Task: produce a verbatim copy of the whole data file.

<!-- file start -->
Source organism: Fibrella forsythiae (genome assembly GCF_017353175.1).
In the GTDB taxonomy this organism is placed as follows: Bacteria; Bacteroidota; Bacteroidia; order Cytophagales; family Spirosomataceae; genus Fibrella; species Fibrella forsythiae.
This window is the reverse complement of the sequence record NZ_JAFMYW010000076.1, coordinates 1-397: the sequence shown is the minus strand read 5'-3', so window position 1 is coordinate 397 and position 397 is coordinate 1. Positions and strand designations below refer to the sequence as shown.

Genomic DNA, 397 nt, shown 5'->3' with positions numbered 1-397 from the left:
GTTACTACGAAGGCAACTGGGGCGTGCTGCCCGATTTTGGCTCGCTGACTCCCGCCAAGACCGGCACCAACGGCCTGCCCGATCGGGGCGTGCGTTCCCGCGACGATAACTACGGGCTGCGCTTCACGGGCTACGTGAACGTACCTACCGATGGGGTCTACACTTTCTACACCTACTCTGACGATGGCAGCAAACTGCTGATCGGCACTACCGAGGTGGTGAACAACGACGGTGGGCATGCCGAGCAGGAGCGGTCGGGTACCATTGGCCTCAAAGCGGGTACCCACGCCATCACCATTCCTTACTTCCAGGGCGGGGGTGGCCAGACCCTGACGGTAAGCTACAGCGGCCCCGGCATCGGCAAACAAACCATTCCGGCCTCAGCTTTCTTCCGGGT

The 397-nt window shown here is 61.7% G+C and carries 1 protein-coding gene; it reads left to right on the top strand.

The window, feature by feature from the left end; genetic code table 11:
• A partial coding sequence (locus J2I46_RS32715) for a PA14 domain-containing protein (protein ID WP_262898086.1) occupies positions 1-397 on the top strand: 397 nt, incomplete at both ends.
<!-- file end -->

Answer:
Source organism: Fibrella forsythiae (genome assembly GCF_017353175.1).
In the GTDB taxonomy this organism is placed as follows: Bacteria; Bacteroidota; Bacteroidia; order Cytophagales; family Spirosomataceae; genus Fibrella; species Fibrella forsythiae.
This window is the reverse complement of the sequence record NZ_JAFMYW010000076.1, coordinates 1-397: the sequence shown is the minus strand read 5'-3', so window position 1 is coordinate 397 and position 397 is coordinate 1. Positions and strand designations below refer to the sequence as shown.

Genomic DNA, 397 nt, shown 5'->3' with positions numbered 1-397 from the left:
GTTACTACGAAGGCAACTGGGGCGTGCTGCCCGATTTTGGCTCGCTGACTCCCGCCAAGACCGGCACCAACGGCCTGCCCGATCGGGGCGTGCGTTCCCGCGACGATAACTACGGGCTGCGCTTCACGGGCTACGTGAACGTACCTACCGATGGGGTCTACACTTTCTACACCTACTCTGACGATGGCAGCAAACTGCTGATCGGCACTACCGAGGTGGTGAACAACGACGGTGGGCATGCCGAGCAGGAGCGGTCGGGTACCATTGGCCTCAAAGCGGGTACCCACGCCATCACCATTCCTTACTTCCAGGGCGGGGGTGGCCAGACCCTGACGGTAAGCTACAGCGGCCCCGGCATCGGCAAACAAACCATTCCGGCCTCAGCTTTCTTCCGGGT

The 397-nt window shown here is 61.7% G+C and carries 1 protein-coding gene; it reads left to right on the top strand.

The window, feature by feature from the left end; genetic code table 11:
• A partial coding sequence (locus J2I46_RS32715) for a PA14 domain-containing protein (protein ID WP_262898086.1) occupies positions 1-397 on the top strand: 397 nt, incomplete at both ends.